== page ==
The state of public art in San Diego--at least that part under the considerable purview of the Unified Port District--was temporarily placed in limbo Tuesday when the Board of Port Commissioners decided it needed more time to examine two proposed controversial waterfront sculptures.
The decision, however, was preceded by a lengthy public hearing in which opponents and supporters of the art pieces took turns alternately condemning the projects as "desecrating" the shoreline and praising them for bringing examples of artistic freedom before the public.
Afterward, artist Vito Acconci, a Brooklyn-based sculptor of national renown, said he was willing to meet with the commissioners, though he admitted he was somewhat confused about what was expected of him.
"I'm not sure what the resolution was exactly," he said. Acconci's proposed "Sea of Green"--a contemporary sculpture consisting of 40 dug-out boat-shaped seats, shadows of airplanes surrounded by palm trees, and large airplanes rising from the earth--has been selected by the port's Art Advisory Committee for a section of Spanish Landing.
Now Has Misgivings
The $325,000 work has been criticized by some as resembling a crash scene and a graveyard, something Acconci said he never intended, though he told the board he, too, now has misgivings about the appropriateness of the rising airplanes because they don't fit into the artistic theme he wanted to create at the park.
Acconci told the commissioners he was willing to remove the airplanes, a position he reaffirmed after the hearing, though he said he didn't know what work he would use for a replacement.
The second artwork, an 18-foot blue palm tree set in a 19-foot oval pool and crowned by a fountain, proposed by San Diego artist Roberto Salas for Harbor Island, also was the object of a see-saw of scorn and adulation, though not on the emotional level that Acconci's seemed to evoke. Like Acconci, Salas also said he was willing to discuss his $75,000 piece further and is open to making changes.
But both artists said later that, despite the long proceeding and much public testimony, they found the criticism too vague and thus difficult to respond to.
For its part, the Board of Port Commissioners--which was formally presented with the proposals for the first time, though the arts committee had made its selection in April--mainly listened to the artists and the public and made few comments.
"I don't want them (arts committee) to quit now . . . we shouldn't quit now," said Commissioner Bill Rick. "We should accept the battle that goes along with spending money on public art."
Commissioner Louis Wolfsheimer said that, if anything, the Acconci sculpture "may be too benign."
But it was clear, according to what Rick said after the hearing, that if a vote on the works proposed by Acconci and Salas had been taken, the sculptures would have been rejected. It was Rick who made the motion setting up a two-member ad hoc commissioners' committee to meet with two members of the arts advisory committee and the artists to discuss and modify the projects.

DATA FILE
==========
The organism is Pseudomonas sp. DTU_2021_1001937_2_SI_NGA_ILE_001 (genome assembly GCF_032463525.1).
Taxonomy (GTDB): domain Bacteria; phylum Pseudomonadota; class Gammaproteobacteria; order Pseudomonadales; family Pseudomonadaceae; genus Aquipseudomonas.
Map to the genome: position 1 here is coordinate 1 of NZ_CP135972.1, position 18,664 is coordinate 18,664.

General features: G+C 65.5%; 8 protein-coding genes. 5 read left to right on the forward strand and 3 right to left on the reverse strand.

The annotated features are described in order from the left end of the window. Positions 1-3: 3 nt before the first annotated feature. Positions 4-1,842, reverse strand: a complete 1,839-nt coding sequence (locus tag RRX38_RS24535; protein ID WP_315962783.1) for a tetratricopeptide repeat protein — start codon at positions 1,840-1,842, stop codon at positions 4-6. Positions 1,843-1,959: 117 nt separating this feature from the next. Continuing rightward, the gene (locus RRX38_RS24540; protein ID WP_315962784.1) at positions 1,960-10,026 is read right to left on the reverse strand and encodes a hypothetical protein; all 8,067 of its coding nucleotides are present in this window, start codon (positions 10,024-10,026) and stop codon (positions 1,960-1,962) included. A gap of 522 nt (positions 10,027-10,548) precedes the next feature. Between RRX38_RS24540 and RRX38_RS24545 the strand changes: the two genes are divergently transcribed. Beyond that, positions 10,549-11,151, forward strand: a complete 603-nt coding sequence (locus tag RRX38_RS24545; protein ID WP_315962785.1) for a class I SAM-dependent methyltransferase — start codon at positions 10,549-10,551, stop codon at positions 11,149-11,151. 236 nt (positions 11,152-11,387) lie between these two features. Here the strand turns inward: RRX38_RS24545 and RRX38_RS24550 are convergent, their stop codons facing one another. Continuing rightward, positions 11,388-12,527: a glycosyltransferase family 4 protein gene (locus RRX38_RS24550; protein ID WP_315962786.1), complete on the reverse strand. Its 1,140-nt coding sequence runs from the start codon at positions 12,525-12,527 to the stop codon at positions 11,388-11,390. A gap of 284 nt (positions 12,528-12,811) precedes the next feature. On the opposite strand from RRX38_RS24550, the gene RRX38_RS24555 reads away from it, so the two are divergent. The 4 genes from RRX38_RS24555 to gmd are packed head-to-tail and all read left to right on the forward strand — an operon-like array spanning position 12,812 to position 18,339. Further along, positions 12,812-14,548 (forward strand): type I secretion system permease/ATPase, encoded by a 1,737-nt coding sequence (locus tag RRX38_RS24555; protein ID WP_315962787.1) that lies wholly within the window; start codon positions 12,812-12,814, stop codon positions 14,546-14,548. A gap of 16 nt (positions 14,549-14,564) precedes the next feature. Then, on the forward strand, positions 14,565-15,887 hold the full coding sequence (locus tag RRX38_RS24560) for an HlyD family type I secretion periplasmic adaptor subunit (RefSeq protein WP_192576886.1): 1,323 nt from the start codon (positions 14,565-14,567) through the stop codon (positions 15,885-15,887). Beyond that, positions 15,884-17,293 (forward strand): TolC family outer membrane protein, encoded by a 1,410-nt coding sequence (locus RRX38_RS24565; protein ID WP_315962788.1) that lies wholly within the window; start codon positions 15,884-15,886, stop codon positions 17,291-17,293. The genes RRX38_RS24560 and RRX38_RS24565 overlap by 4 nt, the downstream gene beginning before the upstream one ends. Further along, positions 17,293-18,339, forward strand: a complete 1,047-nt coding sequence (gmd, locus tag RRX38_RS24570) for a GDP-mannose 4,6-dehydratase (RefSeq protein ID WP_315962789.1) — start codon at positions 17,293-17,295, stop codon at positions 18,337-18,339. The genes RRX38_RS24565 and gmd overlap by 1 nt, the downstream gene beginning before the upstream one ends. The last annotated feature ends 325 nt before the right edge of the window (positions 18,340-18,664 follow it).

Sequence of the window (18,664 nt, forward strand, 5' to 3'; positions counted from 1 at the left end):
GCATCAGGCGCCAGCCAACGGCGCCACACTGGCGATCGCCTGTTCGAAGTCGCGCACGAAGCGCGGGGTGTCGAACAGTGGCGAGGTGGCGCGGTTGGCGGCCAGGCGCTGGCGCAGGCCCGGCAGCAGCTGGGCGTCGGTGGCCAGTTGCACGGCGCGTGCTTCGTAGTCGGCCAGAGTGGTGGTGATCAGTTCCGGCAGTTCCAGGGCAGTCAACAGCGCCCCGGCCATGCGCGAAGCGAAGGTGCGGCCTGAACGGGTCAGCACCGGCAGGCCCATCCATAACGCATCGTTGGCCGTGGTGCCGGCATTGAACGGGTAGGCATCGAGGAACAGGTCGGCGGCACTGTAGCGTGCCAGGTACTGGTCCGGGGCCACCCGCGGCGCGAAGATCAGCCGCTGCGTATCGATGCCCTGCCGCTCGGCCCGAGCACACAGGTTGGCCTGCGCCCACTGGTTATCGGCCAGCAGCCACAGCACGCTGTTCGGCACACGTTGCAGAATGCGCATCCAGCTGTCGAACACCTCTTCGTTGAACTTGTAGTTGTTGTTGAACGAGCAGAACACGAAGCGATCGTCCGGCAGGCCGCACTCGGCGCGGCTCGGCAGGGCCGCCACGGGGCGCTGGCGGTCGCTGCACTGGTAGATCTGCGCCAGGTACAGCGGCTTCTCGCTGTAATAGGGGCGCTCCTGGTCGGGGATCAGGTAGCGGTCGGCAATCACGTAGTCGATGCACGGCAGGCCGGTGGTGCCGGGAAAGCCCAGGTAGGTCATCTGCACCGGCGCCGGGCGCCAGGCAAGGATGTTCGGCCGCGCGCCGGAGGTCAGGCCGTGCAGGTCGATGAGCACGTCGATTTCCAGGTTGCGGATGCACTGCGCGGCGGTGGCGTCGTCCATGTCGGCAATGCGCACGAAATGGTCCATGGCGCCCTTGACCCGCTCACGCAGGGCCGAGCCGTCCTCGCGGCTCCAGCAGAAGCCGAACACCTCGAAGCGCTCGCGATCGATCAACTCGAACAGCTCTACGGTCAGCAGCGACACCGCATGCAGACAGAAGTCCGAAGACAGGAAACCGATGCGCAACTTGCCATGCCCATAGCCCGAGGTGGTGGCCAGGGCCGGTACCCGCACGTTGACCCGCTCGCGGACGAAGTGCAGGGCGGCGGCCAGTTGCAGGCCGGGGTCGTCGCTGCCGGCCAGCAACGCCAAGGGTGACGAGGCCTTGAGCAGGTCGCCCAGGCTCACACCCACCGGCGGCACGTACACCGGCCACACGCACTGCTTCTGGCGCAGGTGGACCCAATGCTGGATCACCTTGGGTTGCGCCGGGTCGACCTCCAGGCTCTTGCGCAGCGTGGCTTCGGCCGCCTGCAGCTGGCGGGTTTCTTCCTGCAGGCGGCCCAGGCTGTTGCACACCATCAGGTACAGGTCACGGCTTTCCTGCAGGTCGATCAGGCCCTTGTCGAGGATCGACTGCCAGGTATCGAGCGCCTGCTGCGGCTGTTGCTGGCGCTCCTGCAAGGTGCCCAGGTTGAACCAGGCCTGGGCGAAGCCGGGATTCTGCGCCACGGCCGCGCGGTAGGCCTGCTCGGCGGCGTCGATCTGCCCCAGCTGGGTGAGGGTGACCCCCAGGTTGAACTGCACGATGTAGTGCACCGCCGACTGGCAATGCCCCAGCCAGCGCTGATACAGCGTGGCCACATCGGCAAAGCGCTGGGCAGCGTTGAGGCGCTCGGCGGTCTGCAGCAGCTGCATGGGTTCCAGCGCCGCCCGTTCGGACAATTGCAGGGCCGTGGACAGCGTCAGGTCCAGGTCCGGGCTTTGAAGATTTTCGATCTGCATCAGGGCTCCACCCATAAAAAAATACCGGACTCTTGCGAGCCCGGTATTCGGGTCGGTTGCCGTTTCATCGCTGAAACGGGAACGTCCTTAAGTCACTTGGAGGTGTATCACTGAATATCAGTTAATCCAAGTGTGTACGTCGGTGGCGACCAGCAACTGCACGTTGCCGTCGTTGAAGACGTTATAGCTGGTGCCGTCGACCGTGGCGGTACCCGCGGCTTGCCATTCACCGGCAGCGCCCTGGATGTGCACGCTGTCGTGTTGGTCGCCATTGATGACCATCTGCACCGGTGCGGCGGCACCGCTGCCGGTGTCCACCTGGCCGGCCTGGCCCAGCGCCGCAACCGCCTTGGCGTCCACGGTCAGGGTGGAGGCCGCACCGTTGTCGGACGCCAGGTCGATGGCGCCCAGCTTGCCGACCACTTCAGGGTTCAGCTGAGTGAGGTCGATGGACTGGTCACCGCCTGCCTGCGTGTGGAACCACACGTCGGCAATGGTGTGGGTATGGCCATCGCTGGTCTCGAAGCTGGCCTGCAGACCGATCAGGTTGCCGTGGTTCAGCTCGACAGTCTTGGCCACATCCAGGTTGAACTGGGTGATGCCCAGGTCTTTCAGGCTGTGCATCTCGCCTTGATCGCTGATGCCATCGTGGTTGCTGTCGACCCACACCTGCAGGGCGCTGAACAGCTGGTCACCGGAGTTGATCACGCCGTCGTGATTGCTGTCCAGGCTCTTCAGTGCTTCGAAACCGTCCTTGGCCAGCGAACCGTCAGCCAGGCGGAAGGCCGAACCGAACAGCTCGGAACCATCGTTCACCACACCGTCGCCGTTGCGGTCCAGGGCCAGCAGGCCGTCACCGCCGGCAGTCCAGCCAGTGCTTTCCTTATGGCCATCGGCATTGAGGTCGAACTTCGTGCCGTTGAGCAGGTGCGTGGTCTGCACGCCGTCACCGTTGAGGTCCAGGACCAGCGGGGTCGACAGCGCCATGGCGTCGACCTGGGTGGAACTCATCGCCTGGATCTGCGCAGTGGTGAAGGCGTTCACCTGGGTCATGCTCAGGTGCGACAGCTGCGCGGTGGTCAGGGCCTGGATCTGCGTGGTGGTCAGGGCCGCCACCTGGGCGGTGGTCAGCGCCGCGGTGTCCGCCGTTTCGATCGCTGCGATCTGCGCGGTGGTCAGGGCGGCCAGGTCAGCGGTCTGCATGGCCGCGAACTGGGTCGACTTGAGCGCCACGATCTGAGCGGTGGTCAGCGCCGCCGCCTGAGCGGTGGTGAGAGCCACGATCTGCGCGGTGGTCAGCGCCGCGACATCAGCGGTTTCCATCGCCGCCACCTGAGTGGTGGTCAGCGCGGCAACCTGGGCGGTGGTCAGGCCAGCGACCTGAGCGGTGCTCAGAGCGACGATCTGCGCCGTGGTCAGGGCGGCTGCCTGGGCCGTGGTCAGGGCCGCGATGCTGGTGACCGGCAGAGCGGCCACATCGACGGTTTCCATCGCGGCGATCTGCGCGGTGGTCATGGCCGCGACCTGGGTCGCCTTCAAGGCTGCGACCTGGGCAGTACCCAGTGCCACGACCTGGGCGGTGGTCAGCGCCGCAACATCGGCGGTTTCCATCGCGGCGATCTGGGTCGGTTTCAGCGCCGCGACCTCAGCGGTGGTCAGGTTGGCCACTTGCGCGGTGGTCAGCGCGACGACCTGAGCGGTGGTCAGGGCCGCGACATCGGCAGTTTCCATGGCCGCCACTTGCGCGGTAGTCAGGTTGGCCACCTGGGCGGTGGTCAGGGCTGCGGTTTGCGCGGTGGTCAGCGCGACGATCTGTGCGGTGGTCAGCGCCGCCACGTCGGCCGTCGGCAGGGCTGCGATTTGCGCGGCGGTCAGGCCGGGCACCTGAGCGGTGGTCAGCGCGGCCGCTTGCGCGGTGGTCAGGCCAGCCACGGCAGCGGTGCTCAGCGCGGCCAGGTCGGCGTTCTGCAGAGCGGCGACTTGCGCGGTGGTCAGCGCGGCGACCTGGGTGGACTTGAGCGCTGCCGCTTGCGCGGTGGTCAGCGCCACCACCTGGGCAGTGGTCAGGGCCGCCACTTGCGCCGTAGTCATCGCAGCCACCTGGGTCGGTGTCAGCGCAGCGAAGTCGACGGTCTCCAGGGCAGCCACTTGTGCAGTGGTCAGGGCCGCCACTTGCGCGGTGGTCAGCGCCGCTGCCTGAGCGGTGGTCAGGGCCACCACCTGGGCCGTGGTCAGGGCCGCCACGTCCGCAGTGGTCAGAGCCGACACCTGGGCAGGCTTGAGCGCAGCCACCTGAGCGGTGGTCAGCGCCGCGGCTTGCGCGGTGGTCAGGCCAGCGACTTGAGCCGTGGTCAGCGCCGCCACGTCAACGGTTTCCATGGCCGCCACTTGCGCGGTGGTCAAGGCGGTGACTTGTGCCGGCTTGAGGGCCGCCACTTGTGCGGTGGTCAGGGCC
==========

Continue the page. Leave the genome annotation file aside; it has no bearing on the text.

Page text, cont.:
Gerald Hirshberg, chairman of the arts committee, said he found the creation of the ad hoc committee a positive development but explained that he will not attempt to represent the views or usurp the independence of the artists.
Some of the critics at the hearing, such as Leland Montgomery, called for the abolition of the port's public arts program, contending that, in the Acconci and Salas pieces, the Port District was "dealing with extreme forms of contemporary art."
June Moeser, representing a group called City Beautiful and who said her expertise included helping in the creation of the Don Diego statue at the Del Mar Fairgrounds, said her organization was strongly opposed to "this kind of expenditure for this kind of art."
The Acconci piece, she said, would "desecrate the beauty of that park."
Conservative Ways Praised
Other critics praised San Diego for its conservative tradition and questioned whether the city was making a mistake by wanting to become "cosmopolitan." They urged the commissioners to remain "traditional and conservative."
For every critic, though, there was a supporter. "I feel we're at a crossroads," said David Newsome, explaining that contemporary art in San Diego was limited to museums and UC San Diego. "Take a giant step and take it (contemporary art) out into the city."
Some, such as Gerry McAllister of the Mandeville Gallery at UC San Diego, said that the commissioners had specifically set up the Arts Advisory Committee to go through the rigorous process of culling various proposals, and that the committee--after following a well-publicized series of steps--had made its recommendations. It was now up to the Board of Port Commissioners, she said, to respect that procedure and authorize the sculptures.
Others, such as Edith Kodmur, simply called for approval of the sculptures because they represent "artistic freedom." Some said rejection would be a vote for "non-thought."
"You're not there to represent yourself . . . but the entire community," said Veronica Enrique, an official with Centro Cultural de la Raza, a museum emphasizing Latino artists.